You can’t always buy what you want in a truck, motorcycle, Jeep, boat or car, so the best way to correct that is to build it yourself. Many of you who read this article will say, “I’m not mechanically-inclined and could never build a truck.” I disagree. Those of us who work on trucks still had to learn one bolt at a time, just like you will have to learn. But yes, you can build a truck – if you try. Carl Kellner, an owner-operator, built this cool white and orange 2002 Kenworth T-800 seen here, in addition to some other cool rides – and he had to learn how to do it all by himself.
Carl was 25 years old when he decided to build an F350 Ford into a hot-shot truck. He knew nothing about mechanical work – his father was not mechanically-inclined and Carl didn’t even get his first car until he was 19 years old. But, he had a dream, and he followed that dream. He later built a beautiful 2000 Peterbilt 379, powered by a 2WS Caterpillar engine, with every Pittsburgh Power item available for the Cat. The truck is equipped with an 18-speed transmission and the rear gears are 2:64, which makes this Peterbilt an “unlimited” truck.
What is an “unlimited” truck, you ask? An unlimited truck is a rig that has been set-up with virtually no limits on speed and power. Carl still has this Pete, which is equipped with a Pittsburgh Power Cat Box. All Carl has to do is turn the dial for more power, and with the 2:64 gears, he still has one full gear left in the transmission, so whatever speed and power he desires, it’s available to him. Over the years we at Pittsburgh Power have built (and helped others build) many “unlimited” semi-trucks.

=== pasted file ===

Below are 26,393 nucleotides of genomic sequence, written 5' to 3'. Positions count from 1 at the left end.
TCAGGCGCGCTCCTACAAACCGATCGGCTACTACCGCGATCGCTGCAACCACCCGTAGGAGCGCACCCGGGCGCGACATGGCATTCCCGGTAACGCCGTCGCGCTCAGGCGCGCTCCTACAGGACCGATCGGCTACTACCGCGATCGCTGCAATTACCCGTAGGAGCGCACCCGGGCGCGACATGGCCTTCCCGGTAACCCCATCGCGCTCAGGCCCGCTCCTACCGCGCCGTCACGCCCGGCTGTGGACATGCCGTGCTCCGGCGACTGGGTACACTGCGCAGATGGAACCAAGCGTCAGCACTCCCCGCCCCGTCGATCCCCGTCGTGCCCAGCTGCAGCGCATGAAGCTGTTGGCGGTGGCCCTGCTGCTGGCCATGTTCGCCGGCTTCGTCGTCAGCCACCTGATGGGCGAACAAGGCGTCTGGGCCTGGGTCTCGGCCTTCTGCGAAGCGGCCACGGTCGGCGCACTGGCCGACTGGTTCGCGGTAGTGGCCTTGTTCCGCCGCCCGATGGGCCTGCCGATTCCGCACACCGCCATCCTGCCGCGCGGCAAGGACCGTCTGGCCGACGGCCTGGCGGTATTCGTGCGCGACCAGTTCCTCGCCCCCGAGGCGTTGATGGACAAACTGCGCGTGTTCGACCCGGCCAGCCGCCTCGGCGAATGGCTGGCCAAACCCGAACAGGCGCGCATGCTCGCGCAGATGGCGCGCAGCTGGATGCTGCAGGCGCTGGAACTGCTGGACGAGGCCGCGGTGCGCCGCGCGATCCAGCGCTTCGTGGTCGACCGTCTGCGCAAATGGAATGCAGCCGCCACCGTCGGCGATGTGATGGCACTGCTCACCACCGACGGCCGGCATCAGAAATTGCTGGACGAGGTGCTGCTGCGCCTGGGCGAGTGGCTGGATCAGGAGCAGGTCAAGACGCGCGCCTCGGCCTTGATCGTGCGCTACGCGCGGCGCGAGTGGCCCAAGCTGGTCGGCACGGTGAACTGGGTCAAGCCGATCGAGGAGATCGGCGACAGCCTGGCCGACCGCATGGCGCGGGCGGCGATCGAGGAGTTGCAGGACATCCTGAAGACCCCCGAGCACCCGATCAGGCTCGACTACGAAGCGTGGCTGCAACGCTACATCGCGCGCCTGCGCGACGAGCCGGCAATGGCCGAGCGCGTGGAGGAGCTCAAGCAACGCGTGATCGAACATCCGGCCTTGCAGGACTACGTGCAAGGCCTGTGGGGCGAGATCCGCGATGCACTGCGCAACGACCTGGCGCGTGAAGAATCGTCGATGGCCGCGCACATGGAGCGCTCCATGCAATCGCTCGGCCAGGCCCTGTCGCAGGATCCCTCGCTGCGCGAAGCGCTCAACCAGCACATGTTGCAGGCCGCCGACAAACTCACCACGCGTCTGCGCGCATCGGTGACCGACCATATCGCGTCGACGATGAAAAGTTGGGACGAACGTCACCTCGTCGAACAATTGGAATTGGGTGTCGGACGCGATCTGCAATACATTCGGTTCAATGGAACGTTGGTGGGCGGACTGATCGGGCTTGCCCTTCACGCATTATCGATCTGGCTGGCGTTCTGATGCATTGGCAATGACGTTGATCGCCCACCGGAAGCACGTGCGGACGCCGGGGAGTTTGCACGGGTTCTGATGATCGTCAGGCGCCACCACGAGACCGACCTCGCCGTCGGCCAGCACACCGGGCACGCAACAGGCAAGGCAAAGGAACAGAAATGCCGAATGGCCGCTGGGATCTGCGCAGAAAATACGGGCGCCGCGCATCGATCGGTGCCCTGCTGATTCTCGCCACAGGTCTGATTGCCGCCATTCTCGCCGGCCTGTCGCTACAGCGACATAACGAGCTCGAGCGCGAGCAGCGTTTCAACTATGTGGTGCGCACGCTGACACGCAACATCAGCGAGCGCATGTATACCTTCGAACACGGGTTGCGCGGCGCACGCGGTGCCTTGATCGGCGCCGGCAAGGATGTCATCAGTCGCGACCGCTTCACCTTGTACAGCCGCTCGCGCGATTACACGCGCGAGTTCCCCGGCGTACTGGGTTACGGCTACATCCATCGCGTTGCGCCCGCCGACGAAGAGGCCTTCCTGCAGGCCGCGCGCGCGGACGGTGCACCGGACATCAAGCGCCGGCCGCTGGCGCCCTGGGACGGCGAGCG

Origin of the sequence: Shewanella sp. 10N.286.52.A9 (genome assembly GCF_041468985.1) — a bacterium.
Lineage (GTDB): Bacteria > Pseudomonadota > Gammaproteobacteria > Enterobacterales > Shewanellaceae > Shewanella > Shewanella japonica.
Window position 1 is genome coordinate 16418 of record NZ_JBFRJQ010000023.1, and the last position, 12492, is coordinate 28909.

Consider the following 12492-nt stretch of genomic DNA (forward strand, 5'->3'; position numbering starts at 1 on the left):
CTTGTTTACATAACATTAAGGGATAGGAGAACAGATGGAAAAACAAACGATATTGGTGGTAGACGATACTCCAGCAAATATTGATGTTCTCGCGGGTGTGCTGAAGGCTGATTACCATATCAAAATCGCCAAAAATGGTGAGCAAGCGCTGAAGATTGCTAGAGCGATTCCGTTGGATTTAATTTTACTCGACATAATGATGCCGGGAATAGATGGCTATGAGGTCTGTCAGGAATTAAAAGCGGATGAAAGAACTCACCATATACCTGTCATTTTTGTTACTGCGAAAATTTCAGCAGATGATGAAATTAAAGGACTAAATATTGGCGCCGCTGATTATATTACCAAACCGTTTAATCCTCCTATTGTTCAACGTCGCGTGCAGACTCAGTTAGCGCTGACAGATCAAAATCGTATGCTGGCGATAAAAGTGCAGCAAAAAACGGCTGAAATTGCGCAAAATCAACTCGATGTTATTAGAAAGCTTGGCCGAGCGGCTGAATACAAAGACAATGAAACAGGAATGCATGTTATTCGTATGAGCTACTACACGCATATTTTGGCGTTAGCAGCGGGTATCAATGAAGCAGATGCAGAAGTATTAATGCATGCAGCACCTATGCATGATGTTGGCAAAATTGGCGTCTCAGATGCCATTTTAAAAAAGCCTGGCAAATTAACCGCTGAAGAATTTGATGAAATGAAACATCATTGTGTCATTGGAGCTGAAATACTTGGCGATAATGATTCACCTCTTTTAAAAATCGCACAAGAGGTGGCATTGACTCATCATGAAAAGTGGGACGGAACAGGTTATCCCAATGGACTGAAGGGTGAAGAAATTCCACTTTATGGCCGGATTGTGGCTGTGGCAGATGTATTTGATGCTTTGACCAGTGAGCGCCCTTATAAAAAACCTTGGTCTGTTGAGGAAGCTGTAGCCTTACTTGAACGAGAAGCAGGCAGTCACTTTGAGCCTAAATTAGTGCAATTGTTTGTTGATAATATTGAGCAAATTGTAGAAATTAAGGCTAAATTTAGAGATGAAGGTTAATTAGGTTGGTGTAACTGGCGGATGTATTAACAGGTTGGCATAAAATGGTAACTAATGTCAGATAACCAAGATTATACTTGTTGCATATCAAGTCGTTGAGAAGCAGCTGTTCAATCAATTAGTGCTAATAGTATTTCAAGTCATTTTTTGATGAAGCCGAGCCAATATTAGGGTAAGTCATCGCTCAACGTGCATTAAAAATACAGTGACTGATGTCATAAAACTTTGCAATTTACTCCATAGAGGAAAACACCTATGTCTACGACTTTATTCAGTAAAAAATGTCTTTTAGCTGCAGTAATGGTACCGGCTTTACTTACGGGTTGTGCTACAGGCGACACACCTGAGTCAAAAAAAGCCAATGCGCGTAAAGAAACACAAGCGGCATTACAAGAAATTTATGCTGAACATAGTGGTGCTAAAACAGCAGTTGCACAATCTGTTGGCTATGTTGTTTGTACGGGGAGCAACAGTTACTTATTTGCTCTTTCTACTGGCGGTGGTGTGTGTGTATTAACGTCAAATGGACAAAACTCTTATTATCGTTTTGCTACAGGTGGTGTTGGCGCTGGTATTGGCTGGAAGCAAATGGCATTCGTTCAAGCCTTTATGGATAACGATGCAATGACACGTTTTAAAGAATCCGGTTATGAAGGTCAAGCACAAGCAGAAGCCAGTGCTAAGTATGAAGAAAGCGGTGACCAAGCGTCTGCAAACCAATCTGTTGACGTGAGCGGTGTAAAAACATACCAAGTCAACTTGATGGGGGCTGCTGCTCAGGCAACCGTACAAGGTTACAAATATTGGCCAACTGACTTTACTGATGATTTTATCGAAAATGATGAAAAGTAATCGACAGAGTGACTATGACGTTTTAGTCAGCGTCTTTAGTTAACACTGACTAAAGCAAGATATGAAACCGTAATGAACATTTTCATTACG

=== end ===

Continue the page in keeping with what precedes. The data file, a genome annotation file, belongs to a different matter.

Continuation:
So, why did Carl build the T-800 Kenworth if he still has the 379 Peterbilt? No longer running over-the-road, Carl now has a local grocery run, which keeps him more in the city. Because of this, he wanted a day cab truck with a short wheelbase, powered by a smaller C-12 Caterpillar, along with a tighter turning radius. Why a C-12 Cat? Because of his experience with the 15-liter 2WS Cat in his Peterbilt, he knew he could install the Pittsburgh Power equipment to this smaller engine and still have plenty of power (and great fuel mileage).
When Carl found the 2002 Kenworth it had only 320,000 original miles and was equipped with a 10-speed transmission – which will just not do, especially after you’ve had a 13-speed or 18-speed. Carl Kellner is a 100% type of guy, and he gives 100% to everything he does. The T-800, even though it was in good condition, needed to be taken apart and rebuilt the “Kellner” way. Yes, this Kenworth is another “unlimited” truck, which now features 2:64 rear gears, an 18-speed transmission, a Pittsburgh Power Cat Box, and a Full Tilt ported and ceramic-coated exhaust manifold. Carl also installed a Pittsburgh Power high-flow turbo, a torsional damper and mercury-filled engine balancer, a FASS fuel system, Fleet-Air filters and a Dura-Lite charge air cooler.